Spring may have sprung, but there are still significant amounts of snow on the Scottish hills, and it could be hard-frozen and hazardous to unprepared walkers this coming long weekend, say Mountaineering Scotland and the BMC in a joint statement.
While much of the high ground is now snow free, substatial snow fields remain in sheltered hollows and north-facing corries, and this will include some of the standard routes on many of Scotland's popular Munros.
Temperatures over the last week having been unseasonably low, with new snow falling on some of the higher summits, and if the weather remains cold into the weekend then much of the old snow is likely to be hard and icy, posing a significant threat to anyone not properly equipped. We can attest to this, having used an axe and crampons on very steep neve on the Goat Track in Coire an t-Sneachda just this Tuesday.
Heather Morning Mountain Safety Advisor with Mountaineering Scotland, said:
"Every year at this time, folk get into difficulties when encountering old snow patches. Sadly, a slip and subsequent slide in the wrong place does sometimes result in fatalities."
"These snow patches will often be hard and located high up on the shady, north side of the mountain. Many traditional mountain routes cross through such terrain and are the usual choice for Munro baggers. Hill walkers are advised to treat these old snow patches with caution, particularly if the 'run out' below is over steep or rocky ground."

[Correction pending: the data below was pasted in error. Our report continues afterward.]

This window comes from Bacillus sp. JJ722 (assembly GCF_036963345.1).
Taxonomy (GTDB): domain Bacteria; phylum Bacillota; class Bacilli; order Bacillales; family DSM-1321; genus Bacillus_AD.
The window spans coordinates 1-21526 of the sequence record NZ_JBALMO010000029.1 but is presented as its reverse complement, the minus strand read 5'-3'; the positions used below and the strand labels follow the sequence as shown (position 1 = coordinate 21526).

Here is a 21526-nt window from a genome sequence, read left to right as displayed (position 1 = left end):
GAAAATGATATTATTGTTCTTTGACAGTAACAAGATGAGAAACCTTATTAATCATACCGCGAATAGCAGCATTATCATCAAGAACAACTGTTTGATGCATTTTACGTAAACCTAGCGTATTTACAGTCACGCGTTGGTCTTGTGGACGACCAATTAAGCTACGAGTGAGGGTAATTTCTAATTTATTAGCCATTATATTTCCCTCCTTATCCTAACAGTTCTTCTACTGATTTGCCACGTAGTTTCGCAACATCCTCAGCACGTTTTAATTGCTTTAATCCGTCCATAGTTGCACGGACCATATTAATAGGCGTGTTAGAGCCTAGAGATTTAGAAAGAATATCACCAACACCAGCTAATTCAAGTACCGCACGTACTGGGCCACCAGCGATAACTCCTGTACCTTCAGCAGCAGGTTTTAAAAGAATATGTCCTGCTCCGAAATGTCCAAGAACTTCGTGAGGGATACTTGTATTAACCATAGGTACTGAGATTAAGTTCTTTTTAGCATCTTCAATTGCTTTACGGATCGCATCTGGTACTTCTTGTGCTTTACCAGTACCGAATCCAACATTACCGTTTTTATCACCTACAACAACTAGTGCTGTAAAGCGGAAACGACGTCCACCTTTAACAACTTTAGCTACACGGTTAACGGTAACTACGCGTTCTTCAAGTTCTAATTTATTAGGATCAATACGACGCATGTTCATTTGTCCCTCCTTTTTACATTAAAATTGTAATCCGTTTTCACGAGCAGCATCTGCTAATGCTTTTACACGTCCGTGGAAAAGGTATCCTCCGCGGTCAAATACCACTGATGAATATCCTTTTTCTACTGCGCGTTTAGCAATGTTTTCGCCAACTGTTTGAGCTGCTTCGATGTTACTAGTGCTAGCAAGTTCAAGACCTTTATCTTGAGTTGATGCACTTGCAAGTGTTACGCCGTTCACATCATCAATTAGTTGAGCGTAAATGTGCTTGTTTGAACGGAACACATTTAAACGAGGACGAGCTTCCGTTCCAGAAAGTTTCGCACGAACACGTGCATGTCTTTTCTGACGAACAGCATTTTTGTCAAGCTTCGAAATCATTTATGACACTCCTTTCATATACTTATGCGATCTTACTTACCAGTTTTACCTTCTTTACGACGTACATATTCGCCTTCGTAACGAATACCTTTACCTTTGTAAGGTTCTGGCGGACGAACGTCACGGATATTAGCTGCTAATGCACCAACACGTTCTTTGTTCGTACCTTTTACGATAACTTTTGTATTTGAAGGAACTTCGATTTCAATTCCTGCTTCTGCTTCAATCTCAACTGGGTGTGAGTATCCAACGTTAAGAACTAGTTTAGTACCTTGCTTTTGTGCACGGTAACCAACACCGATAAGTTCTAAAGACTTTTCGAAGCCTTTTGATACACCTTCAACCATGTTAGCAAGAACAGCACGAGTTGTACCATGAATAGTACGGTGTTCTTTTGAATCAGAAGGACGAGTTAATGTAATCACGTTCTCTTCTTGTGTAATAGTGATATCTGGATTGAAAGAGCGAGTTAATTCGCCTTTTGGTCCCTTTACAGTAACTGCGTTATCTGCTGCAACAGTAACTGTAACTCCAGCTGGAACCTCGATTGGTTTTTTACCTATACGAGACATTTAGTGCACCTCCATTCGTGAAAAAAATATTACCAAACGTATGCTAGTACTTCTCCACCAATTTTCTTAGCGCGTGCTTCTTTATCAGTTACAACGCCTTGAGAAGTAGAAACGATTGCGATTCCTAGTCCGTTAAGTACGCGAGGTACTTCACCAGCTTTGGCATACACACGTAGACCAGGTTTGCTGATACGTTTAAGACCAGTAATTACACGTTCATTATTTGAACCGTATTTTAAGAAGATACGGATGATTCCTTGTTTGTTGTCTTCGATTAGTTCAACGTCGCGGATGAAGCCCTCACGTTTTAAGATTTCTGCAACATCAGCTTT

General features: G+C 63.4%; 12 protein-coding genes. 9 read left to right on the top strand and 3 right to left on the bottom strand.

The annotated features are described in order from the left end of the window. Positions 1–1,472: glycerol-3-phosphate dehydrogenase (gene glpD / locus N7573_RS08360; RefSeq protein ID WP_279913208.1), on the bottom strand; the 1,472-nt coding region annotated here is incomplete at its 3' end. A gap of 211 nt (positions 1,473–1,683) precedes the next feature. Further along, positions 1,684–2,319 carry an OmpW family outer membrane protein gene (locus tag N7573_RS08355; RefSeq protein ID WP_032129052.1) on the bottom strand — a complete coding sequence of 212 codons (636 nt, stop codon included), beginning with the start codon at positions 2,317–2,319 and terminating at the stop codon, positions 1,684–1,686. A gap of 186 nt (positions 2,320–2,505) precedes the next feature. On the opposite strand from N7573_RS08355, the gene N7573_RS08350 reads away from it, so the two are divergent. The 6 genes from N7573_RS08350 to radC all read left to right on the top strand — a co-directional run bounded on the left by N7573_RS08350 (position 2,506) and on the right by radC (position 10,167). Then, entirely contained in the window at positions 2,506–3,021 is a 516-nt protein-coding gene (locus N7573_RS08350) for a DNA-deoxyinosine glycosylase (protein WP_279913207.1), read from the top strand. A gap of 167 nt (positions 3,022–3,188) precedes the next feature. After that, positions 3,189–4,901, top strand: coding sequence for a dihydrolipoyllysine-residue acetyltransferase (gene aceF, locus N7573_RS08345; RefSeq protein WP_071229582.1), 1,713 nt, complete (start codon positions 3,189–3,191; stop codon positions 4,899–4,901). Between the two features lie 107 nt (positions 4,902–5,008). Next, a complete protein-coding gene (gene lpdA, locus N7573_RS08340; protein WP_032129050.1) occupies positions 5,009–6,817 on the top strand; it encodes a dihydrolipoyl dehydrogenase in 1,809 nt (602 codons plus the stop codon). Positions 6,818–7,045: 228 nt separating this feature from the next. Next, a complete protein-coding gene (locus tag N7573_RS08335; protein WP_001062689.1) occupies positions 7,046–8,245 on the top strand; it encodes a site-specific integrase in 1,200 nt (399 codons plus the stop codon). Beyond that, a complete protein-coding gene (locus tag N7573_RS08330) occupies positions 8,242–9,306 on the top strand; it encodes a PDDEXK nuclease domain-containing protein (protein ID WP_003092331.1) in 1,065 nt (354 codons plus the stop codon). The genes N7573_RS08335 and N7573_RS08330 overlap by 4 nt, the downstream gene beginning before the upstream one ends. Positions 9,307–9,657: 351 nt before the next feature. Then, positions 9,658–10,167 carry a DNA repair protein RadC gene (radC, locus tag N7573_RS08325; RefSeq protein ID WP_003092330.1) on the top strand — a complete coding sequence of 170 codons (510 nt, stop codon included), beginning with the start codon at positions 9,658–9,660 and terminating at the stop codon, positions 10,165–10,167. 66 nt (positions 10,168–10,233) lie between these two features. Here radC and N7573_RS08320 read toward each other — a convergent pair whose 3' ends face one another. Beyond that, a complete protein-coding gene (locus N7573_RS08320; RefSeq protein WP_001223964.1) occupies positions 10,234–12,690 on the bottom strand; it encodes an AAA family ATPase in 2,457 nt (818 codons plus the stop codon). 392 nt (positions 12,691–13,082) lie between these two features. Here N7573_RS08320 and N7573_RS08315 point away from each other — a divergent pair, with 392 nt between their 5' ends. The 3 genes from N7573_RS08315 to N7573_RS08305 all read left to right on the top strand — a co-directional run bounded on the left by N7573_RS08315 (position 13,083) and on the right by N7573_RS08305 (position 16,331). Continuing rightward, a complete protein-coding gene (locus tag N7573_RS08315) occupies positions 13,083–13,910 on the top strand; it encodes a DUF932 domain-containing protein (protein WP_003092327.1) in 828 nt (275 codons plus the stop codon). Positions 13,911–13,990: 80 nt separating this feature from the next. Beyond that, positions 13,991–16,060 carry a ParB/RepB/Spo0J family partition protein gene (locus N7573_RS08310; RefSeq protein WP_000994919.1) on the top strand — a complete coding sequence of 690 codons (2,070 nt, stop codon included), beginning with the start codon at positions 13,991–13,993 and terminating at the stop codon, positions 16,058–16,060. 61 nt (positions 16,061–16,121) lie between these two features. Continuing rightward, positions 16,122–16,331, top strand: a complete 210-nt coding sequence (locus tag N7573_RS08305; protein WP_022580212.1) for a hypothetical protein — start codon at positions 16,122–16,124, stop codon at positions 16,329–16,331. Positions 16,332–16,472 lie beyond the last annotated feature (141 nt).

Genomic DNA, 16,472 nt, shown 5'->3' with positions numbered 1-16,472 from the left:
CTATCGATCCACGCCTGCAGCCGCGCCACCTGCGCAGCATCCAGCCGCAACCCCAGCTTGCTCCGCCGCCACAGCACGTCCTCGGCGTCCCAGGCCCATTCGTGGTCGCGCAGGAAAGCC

"My advice, if you don't have the kit or knowledge to deal with hard snow, is to adjust your plan and enjoy a day out on one of our fabulous lower hills or glens where there is no chance of encountering old snow patches."
"If you are planning to head up onto the higher mountains take a good look at the mountain weather forecasts. If temperatures at 900m are forecast to be below freezing then my advice would be to still have your winter kit with you - a rigid pair of boots, crampons and an ice axe. Check out mountain-specific weather conditions at www.mwis.org.uk"
Carey Davies, the British Mountaineering Council's Hill Walking Development Officer, added:
"It's important to remember there can be a big difference in climatic conditions across different parts of Britain, especially in spring. The south of England can have sunny T-shirt weather while the Cairngorms are still in sub-Arctic snow conditions. Even lowland Scotland can be a completely different world to the upper reaches of the Highlands".
"When spring arrives a lot of people feel the pull of the mountains and want to get up high again. But don't forget to check the weather forecast carefully and be prepared for things like snow fields and cornices."